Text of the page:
/dev/random device.  The bug has been reported
		to the FreeBSD maintainers.  Versions of OpenBSD
		prior to 2.8 have a similar problem.

		The configure option --disable-ipv6 is not functional.

		--with-libtool does not work on AIX.

		Due to bugs in the dnssafe library, RSA keys longer
		than 2000 bits are not supported.

Building

	BIND 9 currently requires a UNIX system with an ANSI C compiler,
	basic POSIX support, and a good pthreads implementation.

	We've had successful builds and tests on the following systems:

		AIX 4.3
		COMPAQ Tru64 UNIX 4.0D
		COMPAQ Tru64 UNIX 5 (with IPv6 EAK)
		FreeBSD 3.4-STABLE
		HP-UX 11
		IRIX64 6.5
		NetBSD-current (with unproven-pthreads-0.17)
		Red Hat Linux 6.0, 6.1, 6.2
		Solaris 2.6, 7, 8

	Additionally, we have unverified reports of success from users
	of the following systems:

		Slackware Linux 7.0 with 2.4.0-test6 kernel and glibc 2.1.3
		OpenBSD 2.6, 2.8, -current

	To build, just

		./configure
		make

	Several environment variables that can be set before running
	configure will affect compilation:

	    CC
		The C compiler to use.	configure tries to figure
		out the right one for supported systems.

	    CFLAGS
		C compiler flags.  Defaults to include -g and/or -O2
		as supported by the compiler.

	    STD_CINCLUDES
		System header file directories.	 Can be used to specify
		where add-on thread or IPv6 support is, for example.
		Defaults to empty string.

	    STD_CDEFINES
		Any additional preprocessor symbols you want defined.
		Defaults to empty string.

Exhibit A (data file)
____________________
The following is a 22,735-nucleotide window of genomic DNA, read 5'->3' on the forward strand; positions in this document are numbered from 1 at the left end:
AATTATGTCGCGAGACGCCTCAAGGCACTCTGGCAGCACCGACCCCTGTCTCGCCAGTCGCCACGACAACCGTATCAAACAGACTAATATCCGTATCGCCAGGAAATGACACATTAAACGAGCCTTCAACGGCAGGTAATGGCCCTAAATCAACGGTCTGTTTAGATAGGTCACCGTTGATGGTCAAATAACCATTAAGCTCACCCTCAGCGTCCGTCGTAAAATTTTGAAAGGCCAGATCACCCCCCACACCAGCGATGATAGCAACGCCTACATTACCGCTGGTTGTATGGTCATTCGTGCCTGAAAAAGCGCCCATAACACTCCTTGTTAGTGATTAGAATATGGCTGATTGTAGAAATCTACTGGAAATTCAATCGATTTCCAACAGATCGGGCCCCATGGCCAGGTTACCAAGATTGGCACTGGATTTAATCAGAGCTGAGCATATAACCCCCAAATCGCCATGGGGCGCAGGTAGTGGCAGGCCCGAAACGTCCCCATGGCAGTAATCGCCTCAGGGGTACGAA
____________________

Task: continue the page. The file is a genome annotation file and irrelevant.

To build shared libraries, specify "--with-libtool" on the
	configure command line.

	If your operating system has integrated support for IPv6, it
	will be used automatically.  If you have installed KAME IPv6
	separately, use "--with-kame[=PATH]" to specify its location.
	
	To see additional configure options, run "configure --help".

	"make install" will install "named" and the various BIND 9 libraries.
	By default, installation is into /usr/local, but this can be changed
	with the "--prefix" option when running "configure".

	If you're planning on making changes to the BIND 9 source, you
	should also "make depend".  If you're using Emacs, you might find
	"make tags" helpful.

	Building with gcc is not supported, unless gcc is the vendor's usual
	compiler (e.g. the various BSD systems, Linux).

	Parts of the library can be tested by running "make test" from the
	bin/tests subdirectory.


Documentation

	The BIND 9 Administrator Reference Manual is included with the
	source distribution in DocBook XML and HTML format, in the
	doc/arm directory.

	Some of the programs in the BIND 9 distribution have man pages
	under the doc/man directory.  In particular, the command line
	options of "named" are documented in doc/man/bind/named.8.

	The man pages are currently not installed automatically by
	"make install".

	If you are upgrading from BIND 8, please read the migration
	notes in doc/misc/migration.


Bug Reports and Mailing Lists

	Bugs reports should be sent to

		bind9-bugs@isc.org

	To join the BIND 9 Users mailing list, send mail to

		bind9-users-request@isc.org

	If you're planning on making changes to the BIND 9 source
	code, you might want to join the BIND 9 Workers mailing list.
	Send mail to

		bind9-workers-request@isc.org